The Path from Rome SIR, It is sad to see
an intelligent and responsible paper like the SPECTATOR following the current Roman lapidation craze to the extent of publishing pathetic little accusations from schoolboys.
To say that the Church is doing nothing in the modern world to alleviate suffering is a wild and patently ridiculous lie. Perhaps reference was in- tended to that suffering associated with self-discipline and personal sacrifice which Catholic Christianity, never a 'soft' religion, demands of us.
Charles Davis appeared to find it too demanding and, retreating loquaciously from Rome into the limelight, recently told us how he planned to 'turn to love and marriage for the building of a new life.' We wish him well, and those of us who don't listen to pop songs might welcome future reports from him on the grandeurs and miseries of sex and matrimony.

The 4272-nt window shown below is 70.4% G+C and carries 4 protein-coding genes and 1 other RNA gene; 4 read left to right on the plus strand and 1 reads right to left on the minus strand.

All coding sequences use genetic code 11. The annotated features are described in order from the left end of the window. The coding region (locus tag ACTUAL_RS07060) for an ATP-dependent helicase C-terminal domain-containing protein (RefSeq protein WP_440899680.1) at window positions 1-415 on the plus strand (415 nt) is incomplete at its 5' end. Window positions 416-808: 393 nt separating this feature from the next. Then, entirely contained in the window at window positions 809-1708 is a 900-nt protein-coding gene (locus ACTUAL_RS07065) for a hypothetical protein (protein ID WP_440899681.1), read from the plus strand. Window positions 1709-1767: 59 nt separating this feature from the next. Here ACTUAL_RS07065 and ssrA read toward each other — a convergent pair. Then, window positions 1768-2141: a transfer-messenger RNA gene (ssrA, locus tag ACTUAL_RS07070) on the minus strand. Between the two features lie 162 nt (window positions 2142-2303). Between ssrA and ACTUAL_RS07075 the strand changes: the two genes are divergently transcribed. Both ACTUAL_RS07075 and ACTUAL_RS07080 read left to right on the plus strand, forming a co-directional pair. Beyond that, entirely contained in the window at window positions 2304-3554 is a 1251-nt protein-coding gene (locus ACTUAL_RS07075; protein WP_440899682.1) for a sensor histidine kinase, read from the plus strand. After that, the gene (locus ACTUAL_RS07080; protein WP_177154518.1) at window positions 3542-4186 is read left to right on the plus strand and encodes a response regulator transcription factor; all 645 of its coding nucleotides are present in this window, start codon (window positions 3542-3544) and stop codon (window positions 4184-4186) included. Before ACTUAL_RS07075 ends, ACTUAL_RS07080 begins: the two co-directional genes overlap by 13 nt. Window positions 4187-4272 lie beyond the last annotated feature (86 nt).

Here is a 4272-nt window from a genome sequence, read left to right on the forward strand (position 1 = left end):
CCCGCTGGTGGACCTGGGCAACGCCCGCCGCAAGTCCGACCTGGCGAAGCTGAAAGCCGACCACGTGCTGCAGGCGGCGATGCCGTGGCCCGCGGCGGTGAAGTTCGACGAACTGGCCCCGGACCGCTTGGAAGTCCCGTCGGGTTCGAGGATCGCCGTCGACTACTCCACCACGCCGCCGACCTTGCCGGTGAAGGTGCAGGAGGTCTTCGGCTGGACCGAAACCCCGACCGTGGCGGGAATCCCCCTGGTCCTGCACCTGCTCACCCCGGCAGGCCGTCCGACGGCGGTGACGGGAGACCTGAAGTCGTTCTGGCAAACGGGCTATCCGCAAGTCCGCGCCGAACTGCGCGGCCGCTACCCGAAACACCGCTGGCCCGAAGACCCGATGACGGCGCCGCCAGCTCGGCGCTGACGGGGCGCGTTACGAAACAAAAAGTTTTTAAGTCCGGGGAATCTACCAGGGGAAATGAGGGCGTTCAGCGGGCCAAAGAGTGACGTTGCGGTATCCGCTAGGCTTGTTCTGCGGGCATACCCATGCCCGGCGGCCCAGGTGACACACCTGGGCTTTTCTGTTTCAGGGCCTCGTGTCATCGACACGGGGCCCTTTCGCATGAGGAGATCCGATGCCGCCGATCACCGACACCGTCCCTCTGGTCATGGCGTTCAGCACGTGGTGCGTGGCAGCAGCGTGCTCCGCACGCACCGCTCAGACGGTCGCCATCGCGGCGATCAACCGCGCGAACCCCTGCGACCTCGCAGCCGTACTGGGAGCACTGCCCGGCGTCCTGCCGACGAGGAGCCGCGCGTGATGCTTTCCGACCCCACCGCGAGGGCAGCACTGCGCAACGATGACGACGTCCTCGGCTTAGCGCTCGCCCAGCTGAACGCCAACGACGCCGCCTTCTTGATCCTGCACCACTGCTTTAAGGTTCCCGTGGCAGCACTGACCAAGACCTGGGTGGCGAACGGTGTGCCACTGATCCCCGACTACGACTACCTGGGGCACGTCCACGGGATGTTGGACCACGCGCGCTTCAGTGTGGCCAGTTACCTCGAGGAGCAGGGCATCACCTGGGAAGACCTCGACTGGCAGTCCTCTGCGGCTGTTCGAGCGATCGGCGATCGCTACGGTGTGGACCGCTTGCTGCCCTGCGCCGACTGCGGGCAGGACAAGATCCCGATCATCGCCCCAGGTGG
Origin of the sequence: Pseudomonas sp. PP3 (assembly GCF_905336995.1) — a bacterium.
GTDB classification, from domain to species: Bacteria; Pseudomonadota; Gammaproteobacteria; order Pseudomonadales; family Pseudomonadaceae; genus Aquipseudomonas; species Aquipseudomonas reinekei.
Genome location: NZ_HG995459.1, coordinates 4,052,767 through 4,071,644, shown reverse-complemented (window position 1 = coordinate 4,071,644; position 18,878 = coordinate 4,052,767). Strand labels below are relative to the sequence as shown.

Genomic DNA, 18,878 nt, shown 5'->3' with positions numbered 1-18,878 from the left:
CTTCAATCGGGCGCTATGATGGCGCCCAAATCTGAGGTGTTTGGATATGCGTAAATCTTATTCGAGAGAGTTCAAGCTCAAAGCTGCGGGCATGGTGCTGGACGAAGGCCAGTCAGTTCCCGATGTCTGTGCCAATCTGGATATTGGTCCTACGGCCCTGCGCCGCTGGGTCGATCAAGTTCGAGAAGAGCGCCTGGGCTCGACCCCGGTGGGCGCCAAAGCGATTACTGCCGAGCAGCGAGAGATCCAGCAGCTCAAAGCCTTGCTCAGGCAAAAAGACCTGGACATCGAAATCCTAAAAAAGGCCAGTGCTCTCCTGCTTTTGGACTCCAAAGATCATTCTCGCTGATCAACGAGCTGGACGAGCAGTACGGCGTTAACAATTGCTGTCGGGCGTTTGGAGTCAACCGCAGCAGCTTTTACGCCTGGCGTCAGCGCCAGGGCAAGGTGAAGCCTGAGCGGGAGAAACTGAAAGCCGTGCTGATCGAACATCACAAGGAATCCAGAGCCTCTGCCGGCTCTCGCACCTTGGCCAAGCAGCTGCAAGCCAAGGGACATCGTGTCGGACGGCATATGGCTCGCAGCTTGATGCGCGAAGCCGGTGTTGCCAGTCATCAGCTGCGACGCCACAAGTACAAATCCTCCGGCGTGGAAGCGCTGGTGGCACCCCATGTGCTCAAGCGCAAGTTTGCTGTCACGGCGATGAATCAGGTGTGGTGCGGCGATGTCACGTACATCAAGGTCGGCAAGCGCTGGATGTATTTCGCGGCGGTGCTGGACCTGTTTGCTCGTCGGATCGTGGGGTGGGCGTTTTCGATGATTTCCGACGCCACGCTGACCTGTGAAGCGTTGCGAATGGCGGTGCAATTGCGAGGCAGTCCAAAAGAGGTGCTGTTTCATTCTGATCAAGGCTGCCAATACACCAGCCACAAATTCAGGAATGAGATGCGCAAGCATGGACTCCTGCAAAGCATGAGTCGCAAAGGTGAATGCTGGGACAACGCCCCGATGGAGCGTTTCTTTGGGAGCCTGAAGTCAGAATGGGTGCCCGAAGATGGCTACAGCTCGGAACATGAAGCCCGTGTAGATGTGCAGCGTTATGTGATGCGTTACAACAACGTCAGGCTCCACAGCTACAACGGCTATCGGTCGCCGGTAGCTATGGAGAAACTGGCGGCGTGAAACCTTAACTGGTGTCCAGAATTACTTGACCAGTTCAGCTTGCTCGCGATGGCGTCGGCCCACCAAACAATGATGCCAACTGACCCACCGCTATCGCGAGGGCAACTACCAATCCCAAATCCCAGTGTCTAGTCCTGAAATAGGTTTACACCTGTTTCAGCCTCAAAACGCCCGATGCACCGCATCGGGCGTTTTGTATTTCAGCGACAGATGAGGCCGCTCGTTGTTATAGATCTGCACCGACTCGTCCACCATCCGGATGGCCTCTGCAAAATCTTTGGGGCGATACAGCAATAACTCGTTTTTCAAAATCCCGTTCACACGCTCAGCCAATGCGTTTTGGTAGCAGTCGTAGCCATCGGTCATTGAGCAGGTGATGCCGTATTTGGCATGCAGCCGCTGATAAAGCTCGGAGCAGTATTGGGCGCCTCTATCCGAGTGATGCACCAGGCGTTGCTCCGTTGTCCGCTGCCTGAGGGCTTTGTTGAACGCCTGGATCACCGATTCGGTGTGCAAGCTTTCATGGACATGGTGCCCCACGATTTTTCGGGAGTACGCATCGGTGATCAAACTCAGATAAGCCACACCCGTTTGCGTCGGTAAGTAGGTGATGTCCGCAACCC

If Mother Church, temporarily forgetting her heri- tage and ignoring her potential, is going through one of her occasional crises and being difficile with her children, it is not to their credit to kick her in the face and make for the nearest exit.
We need a new Chateaubriand to remind us of the genius of Christianity and all its inexhaustible resources. Meanwhile we must thank God for that splendid outsider Muggeridge, telling us with ex- quisite astringency that 'All that is most mediocre and contemptible in human beings derives from the pursuit of earthly happiness. It is the glory of Christianity to have denounced and defied this pur- suit.'